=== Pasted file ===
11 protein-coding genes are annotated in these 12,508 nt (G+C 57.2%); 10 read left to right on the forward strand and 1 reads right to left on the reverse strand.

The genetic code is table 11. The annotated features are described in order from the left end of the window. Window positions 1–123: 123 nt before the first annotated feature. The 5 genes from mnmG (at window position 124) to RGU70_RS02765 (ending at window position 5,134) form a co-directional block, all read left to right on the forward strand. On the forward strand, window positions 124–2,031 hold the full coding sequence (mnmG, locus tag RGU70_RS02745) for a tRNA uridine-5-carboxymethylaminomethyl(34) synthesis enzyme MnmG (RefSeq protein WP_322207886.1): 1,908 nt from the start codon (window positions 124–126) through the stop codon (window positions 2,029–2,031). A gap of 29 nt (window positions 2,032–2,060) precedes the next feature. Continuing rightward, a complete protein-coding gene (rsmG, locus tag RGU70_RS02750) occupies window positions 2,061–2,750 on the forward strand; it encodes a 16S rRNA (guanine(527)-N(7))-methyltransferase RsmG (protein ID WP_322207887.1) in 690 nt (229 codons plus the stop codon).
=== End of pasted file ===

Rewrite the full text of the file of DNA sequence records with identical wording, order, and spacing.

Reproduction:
11 protein-coding genes are annotated in these 12,508 nt (G+C 57.2%); 10 read left to right on the forward strand and 1 reads right to left on the reverse strand.

The genetic code is table 11. The annotated features are described in order from the left end of the window. Window positions 1–123: 123 nt before the first annotated feature. The 5 genes from mnmG (at window position 124) to RGU70_RS02765 (ending at window position 5,134) form a co-directional block, all read left to right on the forward strand. On the forward strand, window positions 124–2,031 hold the full coding sequence (mnmG, locus tag RGU70_RS02745) for a tRNA uridine-5-carboxymethylaminomethyl(34) synthesis enzyme MnmG (RefSeq protein WP_322207886.1): 1,908 nt from the start codon (window positions 124–126) through the stop codon (window positions 2,029–2,031). A gap of 29 nt (window positions 2,032–2,060) precedes the next feature. Continuing rightward, a complete protein-coding gene (rsmG, locus tag RGU70_RS02750) occupies window positions 2,061–2,750 on the forward strand; it encodes a 16S rRNA (guanine(527)-N(7))-methyltransferase RsmG (protein ID WP_322207887.1) in 690 nt (229 codons plus the stop codon).